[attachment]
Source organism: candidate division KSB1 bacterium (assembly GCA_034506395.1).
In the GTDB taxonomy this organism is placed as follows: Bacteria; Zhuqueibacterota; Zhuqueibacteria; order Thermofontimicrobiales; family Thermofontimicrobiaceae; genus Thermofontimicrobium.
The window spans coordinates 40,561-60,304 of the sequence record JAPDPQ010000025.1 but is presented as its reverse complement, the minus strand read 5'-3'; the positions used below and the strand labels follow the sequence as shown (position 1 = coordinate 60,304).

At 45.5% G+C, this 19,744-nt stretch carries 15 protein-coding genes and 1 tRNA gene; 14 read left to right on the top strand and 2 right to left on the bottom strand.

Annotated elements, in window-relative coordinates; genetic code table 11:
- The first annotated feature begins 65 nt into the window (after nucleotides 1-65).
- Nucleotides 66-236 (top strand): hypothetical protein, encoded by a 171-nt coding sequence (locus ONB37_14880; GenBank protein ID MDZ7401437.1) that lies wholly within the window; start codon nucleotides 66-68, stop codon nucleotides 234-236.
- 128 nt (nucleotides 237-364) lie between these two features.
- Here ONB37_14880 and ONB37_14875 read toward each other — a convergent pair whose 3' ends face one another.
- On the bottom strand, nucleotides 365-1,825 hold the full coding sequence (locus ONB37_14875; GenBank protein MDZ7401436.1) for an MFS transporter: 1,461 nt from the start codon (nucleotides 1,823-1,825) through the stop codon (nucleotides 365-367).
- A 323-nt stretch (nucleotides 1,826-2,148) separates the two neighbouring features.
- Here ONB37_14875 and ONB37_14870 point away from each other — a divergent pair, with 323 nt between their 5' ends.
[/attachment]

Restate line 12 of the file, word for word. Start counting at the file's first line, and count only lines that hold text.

- Here ONB37_14875 and ONB37_14870 point away from each other — a divergent pair, with 323 nt between their 5' ends.